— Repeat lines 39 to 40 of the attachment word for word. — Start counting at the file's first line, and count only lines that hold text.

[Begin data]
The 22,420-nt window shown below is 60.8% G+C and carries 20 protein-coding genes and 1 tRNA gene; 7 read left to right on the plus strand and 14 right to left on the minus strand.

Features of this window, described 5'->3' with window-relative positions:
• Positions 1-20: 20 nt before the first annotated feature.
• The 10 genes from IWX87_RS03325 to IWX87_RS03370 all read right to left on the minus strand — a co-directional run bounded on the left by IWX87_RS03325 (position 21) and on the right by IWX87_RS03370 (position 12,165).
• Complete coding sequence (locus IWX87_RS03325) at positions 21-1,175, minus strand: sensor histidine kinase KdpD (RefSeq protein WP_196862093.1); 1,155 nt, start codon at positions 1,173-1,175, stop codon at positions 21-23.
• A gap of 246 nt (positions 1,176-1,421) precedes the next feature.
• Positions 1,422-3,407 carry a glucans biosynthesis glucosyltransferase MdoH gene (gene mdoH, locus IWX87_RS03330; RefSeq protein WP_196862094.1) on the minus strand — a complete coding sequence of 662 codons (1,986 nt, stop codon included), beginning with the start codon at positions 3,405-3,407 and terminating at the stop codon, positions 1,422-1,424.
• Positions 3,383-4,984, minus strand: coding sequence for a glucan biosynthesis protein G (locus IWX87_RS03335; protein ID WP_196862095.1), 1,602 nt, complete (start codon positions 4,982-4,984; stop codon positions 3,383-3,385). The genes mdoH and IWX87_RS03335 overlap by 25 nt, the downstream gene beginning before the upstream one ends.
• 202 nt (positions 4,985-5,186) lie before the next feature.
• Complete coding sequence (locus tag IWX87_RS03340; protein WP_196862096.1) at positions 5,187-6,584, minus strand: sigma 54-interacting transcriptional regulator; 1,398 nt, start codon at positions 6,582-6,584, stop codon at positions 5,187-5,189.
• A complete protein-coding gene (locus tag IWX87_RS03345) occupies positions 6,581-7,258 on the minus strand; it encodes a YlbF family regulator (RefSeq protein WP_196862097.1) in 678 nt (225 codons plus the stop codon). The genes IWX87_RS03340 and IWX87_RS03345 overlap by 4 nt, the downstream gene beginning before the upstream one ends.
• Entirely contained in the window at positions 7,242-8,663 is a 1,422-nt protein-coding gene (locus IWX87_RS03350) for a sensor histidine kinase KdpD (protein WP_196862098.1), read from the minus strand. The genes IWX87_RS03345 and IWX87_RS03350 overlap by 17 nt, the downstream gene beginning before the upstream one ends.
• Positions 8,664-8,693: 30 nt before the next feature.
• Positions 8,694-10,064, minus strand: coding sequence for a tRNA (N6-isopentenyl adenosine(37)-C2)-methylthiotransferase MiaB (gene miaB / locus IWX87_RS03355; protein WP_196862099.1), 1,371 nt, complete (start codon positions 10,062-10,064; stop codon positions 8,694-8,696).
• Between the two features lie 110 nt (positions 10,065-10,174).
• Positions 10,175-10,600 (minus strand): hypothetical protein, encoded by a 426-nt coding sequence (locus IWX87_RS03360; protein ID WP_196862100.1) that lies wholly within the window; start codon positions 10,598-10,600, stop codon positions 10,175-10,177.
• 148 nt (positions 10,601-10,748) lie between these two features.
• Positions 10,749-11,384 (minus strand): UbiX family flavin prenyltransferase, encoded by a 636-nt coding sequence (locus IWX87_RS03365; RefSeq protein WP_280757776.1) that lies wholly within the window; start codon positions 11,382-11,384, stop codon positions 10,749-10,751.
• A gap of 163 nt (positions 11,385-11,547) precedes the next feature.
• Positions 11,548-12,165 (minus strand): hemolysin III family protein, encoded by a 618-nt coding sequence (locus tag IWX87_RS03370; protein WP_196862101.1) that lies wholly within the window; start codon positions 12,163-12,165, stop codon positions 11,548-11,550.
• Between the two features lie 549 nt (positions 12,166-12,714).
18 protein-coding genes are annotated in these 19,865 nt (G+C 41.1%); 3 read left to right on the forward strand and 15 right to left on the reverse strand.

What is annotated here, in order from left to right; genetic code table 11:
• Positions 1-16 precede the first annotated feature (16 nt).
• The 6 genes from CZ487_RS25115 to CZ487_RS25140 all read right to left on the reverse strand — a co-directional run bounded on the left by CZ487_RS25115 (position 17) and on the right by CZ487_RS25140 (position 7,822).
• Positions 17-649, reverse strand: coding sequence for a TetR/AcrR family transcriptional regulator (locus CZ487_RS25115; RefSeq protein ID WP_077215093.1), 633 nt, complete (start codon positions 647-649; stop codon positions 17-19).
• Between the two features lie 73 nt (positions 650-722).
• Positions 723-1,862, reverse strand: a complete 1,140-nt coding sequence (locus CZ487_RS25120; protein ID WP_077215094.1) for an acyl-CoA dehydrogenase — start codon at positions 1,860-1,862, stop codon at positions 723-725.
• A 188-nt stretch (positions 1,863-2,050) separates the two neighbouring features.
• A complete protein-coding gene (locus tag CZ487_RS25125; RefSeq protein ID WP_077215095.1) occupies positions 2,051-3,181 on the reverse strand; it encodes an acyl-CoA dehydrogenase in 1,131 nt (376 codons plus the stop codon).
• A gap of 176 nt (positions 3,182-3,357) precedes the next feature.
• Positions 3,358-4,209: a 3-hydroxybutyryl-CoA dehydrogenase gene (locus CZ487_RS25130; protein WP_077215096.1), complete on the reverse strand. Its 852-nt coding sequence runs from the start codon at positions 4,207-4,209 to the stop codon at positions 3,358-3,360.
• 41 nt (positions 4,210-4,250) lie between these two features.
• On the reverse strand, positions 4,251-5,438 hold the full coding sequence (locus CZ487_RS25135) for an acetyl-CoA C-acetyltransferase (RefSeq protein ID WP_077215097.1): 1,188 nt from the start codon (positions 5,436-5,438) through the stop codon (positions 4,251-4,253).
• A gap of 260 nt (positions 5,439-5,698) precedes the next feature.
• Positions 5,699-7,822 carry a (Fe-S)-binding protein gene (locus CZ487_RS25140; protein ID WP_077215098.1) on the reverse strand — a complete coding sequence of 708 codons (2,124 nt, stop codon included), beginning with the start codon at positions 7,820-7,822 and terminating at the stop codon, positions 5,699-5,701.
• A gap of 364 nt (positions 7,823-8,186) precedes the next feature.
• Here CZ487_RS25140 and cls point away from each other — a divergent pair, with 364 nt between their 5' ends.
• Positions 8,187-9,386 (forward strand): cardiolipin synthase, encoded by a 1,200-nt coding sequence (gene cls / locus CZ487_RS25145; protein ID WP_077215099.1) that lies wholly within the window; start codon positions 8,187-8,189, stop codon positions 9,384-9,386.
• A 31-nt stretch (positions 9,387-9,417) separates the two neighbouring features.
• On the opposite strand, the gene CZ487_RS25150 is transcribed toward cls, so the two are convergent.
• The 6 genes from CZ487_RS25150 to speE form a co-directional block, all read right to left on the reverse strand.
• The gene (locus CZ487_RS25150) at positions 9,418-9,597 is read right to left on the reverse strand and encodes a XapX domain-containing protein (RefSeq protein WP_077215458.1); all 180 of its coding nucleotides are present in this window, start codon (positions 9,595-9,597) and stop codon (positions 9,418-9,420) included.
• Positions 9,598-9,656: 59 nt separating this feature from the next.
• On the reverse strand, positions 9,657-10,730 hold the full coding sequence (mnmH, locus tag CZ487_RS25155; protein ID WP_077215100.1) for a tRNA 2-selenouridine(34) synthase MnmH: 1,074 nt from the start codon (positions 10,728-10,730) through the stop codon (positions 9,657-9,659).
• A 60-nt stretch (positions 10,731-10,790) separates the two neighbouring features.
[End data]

• Positions 8,187-9,386 (forward strand): cardiolipin synthase, encoded by a 1,200-nt coding sequence (gene cls / locus CZ487_RS25145; protein ID WP_077215099.1) that lies wholly within the window; start codon positions 8,187-8,189, stop codon positions 9,384-9,386.
• A 31-nt stretch (positions 9,387-9,417) separates the two neighbouring features.